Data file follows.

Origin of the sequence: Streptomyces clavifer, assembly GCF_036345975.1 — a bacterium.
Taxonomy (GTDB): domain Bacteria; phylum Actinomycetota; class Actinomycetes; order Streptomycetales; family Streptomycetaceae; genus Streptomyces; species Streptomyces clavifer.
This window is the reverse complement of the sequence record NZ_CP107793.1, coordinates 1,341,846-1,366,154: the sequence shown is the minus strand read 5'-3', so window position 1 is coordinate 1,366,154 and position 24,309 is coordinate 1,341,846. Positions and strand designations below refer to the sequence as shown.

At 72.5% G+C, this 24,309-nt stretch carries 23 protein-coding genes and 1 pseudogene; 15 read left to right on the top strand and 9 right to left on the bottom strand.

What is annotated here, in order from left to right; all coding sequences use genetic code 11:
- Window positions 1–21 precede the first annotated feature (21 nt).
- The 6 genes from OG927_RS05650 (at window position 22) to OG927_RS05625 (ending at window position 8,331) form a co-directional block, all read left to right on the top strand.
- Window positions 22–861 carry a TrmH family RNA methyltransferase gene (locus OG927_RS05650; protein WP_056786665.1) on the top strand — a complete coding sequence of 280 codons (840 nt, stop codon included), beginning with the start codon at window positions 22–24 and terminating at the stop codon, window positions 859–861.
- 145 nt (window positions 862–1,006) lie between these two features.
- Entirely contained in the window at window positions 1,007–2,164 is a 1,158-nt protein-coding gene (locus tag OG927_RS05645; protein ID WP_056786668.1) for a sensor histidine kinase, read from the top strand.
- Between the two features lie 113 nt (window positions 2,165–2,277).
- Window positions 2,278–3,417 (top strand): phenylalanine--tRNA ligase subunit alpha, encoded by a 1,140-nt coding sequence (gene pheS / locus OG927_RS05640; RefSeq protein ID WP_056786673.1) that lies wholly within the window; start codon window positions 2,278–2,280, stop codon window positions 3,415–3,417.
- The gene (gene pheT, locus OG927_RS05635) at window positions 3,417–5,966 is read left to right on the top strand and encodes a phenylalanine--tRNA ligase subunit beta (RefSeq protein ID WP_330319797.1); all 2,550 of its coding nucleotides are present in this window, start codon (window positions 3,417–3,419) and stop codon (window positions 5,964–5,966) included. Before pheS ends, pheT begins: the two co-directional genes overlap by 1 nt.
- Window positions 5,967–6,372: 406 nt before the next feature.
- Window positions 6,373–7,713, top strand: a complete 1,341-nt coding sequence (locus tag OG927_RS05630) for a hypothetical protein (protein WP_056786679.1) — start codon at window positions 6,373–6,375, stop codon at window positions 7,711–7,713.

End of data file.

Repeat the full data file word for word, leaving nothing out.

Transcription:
Origin of the sequence: Streptomyces clavifer, assembly GCF_036345975.1 — a bacterium.
Taxonomy (GTDB): domain Bacteria; phylum Actinomycetota; class Actinomycetes; order Streptomycetales; family Streptomycetaceae; genus Streptomyces; species Streptomyces clavifer.
This window is the reverse complement of the sequence record NZ_CP107793.1, coordinates 1,341,846-1,366,154: the sequence shown is the minus strand read 5'-3', so window position 1 is coordinate 1,366,154 and position 24,309 is coordinate 1,341,846. Positions and strand designations below refer to the sequence as shown.

At 72.5% G+C, this 24,309-nt stretch carries 23 protein-coding genes and 1 pseudogene; 15 read left to right on the top strand and 9 right to left on the bottom strand.

What is annotated here, in order from left to right; all coding sequences use genetic code 11:
- Window positions 1–21 precede the first annotated feature (21 nt).
- The 6 genes from OG927_RS05650 (at window position 22) to OG927_RS05625 (ending at window position 8,331) form a co-directional block, all read left to right on the top strand.
- Window positions 22–861 carry a TrmH family RNA methyltransferase gene (locus OG927_RS05650; protein WP_056786665.1) on the top strand — a complete coding sequence of 280 codons (840 nt, stop codon included), beginning with the start codon at window positions 22–24 and terminating at the stop codon, window positions 859–861.
- 145 nt (window positions 862–1,006) lie between these two features.
- Entirely contained in the window at window positions 1,007–2,164 is a 1,158-nt protein-coding gene (locus tag OG927_RS05645; protein ID WP_056786668.1) for a sensor histidine kinase, read from the top strand.
- Between the two features lie 113 nt (window positions 2,165–2,277).
- Window positions 2,278–3,417 (top strand): phenylalanine--tRNA ligase subunit alpha, encoded by a 1,140-nt coding sequence (gene pheS / locus OG927_RS05640; RefSeq protein ID WP_056786673.1) that lies wholly within the window; start codon window positions 2,278–2,280, stop codon window positions 3,415–3,417.
- The gene (gene pheT, locus OG927_RS05635) at window positions 3,417–5,966 is read left to right on the top strand and encodes a phenylalanine--tRNA ligase subunit beta (RefSeq protein ID WP_330319797.1); all 2,550 of its coding nucleotides are present in this window, start codon (window positions 3,417–3,419) and stop codon (window positions 5,964–5,966) included. Before pheS ends, pheT begins: the two co-directional genes overlap by 1 nt.
- Window positions 5,967–6,372: 406 nt before the next feature.
- Window positions 6,373–7,713, top strand: a complete 1,341-nt coding sequence (locus tag OG927_RS05630) for a hypothetical protein (protein WP_056786679.1) — start codon at window positions 6,373–6,375, stop codon at window positions 7,711–7,713.